It’s the end of a new day.
I went to the Old Medina today and went into just about every jewelry shop there, but I didn’t find anything I wanted. I realized that I may have gone in wanting to get something modern in maybe silver or gold, but I kept getting drawn to the antiques and the beaded necklaces and bracelets that weren’t exactly valuable in a “precious metal” sense of the word.
I feel a sense of conflict because I’m in a really modern, liberal country and city, but I’m getting drawn to these really old, historically and culturally relevant pieces. This is cultural appropriation, no?
But here in Morocco, I’m in context. Anything I buy here helps support the income of a local artisan, and I’m actually in a place where, if I wear it, I’m not infringing on the local culture because I’m in the place where it came from, where it makes sense to dress this way.
But it’s not my culture. So while I’m here, it’s assimilation. But I am still a tourist, so no matter what, when I leave, it’s still appropriation, right? And there’s also a whole other question of respect. If I know exactly which Amazigh tribe I’d be buying from, and I am aware that the jewelry isn’t ceremonial or anything that would infringe on someone’s religion or something like that, is it still cultural appropriation?
And to somebody reading this, they may have the following reactions if I buy traditional Amazigh jewelry:
And you would totally within your right to do that and I support you in your decision.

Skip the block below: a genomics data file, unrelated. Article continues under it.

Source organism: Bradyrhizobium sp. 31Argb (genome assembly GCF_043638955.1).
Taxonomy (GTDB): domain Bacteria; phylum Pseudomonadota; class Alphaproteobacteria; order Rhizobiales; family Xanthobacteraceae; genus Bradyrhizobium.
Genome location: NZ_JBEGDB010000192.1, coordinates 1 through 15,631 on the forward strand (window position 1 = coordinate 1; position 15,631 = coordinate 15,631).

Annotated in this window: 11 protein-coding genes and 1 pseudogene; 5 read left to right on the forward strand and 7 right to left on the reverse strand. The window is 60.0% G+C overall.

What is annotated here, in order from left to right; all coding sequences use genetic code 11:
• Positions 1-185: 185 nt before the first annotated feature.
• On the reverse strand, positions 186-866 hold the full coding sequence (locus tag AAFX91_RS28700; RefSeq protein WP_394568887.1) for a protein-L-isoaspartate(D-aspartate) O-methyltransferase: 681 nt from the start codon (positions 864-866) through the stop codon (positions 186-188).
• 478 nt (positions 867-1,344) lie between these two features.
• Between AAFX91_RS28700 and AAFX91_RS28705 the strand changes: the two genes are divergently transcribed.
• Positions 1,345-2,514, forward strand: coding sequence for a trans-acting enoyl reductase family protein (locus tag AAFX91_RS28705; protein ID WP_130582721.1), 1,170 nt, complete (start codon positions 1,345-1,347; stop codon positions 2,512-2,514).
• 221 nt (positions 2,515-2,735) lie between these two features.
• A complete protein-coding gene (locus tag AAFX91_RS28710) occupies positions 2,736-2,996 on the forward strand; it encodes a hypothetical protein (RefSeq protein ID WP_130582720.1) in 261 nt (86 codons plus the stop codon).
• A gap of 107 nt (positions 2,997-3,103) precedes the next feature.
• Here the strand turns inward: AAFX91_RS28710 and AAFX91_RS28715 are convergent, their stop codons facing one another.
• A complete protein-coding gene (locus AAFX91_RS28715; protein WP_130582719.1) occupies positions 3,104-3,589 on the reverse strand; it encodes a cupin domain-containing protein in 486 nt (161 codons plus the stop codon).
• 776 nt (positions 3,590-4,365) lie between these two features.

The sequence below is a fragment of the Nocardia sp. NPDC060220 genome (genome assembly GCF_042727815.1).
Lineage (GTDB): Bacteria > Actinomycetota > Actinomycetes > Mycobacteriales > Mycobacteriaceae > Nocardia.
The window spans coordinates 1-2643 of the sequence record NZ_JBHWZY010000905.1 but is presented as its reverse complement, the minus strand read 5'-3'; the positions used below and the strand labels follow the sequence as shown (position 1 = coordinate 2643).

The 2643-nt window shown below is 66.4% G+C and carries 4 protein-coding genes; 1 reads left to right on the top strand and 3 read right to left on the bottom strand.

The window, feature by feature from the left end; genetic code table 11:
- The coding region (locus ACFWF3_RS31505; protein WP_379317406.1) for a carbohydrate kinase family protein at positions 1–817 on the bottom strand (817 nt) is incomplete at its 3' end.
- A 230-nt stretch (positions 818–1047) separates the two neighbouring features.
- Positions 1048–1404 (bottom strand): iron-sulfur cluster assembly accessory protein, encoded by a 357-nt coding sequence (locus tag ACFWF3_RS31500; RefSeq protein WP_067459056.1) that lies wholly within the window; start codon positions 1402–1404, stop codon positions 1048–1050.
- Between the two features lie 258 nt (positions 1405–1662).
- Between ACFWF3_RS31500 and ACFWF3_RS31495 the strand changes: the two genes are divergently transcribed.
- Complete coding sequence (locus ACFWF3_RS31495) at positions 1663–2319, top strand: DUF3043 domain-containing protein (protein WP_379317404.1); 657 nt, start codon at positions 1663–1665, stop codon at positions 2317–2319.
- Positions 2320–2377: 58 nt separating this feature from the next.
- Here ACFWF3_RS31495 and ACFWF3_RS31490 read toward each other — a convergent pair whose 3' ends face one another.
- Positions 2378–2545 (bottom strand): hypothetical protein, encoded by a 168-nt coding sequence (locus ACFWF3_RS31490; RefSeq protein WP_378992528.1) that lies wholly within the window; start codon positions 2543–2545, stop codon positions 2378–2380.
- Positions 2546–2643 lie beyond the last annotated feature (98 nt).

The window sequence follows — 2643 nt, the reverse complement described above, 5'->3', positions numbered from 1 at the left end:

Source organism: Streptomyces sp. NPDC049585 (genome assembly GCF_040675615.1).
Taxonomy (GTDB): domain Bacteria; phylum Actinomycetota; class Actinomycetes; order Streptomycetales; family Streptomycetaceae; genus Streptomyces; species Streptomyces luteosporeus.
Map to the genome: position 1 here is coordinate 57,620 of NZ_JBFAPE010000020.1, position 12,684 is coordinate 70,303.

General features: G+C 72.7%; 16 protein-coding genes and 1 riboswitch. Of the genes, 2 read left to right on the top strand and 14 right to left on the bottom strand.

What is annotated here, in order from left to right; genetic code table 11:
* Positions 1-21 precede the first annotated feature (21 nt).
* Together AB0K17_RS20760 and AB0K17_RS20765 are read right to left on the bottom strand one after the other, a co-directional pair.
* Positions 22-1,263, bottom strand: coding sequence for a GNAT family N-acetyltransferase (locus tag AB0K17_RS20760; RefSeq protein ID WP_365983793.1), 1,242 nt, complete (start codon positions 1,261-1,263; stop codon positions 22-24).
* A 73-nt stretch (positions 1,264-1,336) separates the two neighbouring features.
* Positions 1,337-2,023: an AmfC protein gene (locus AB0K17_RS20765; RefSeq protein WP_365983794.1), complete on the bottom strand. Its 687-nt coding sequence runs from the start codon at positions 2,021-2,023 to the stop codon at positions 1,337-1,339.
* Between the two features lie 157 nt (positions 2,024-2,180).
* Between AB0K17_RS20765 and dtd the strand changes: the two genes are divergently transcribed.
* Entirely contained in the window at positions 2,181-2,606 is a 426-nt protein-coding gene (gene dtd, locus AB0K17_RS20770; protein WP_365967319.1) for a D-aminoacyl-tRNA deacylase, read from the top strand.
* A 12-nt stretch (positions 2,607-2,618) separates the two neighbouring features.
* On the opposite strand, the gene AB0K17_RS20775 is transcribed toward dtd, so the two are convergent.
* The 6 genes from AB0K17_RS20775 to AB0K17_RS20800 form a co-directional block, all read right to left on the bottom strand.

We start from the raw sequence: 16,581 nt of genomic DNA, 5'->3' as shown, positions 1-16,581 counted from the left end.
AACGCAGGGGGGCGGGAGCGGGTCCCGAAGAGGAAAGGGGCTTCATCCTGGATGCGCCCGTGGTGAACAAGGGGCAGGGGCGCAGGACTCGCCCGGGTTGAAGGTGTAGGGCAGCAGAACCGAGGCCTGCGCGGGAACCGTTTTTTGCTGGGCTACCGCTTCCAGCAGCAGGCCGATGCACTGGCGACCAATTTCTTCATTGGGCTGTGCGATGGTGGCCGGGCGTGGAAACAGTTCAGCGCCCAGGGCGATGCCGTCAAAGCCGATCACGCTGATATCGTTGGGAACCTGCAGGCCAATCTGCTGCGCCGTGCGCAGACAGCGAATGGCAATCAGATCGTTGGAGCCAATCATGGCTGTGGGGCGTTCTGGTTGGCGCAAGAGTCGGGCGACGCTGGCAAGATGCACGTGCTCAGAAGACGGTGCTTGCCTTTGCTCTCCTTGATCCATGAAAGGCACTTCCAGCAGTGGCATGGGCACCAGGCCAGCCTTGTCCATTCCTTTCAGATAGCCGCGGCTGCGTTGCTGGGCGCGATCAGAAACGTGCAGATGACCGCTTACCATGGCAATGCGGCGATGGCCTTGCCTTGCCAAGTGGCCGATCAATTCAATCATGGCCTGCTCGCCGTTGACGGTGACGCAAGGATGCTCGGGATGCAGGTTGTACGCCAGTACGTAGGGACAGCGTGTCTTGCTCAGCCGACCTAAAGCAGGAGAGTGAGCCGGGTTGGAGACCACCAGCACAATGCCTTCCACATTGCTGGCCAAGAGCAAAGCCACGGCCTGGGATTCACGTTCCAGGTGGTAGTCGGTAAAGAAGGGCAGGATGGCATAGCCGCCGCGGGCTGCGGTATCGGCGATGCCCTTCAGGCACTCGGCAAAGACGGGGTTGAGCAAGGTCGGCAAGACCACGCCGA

And I would like to retain my right to like shiny, pretty jewelry that is purely cosmetic and not traditionally necessary for ceremonies or taboo for me to wear. So I see a way going forward in which it is okay for me to buy and own such things. But I want to make sure that I am responsible about it. I don’t want to just buy anything because it’s pretty if it’s coming from a specific milieu.
You know what this means?
I’m gonna look up some info about Amazigh jewelry and get back to this.
So, in the meantime, there’s another side to this, which is continuity at home.
Why am I drawn to the old antique jewelry here and not at home in the States? It’s amazing the things we don’t realize that we take for granted.
Morocco has a rich history, and it’s reminding me that when I’m back in the US, I never even think about continuity. I never really think about the material history of things like jewelry. I think about the history of lots of other things, but not the things I wear everyday.
When I go back home I want to change that.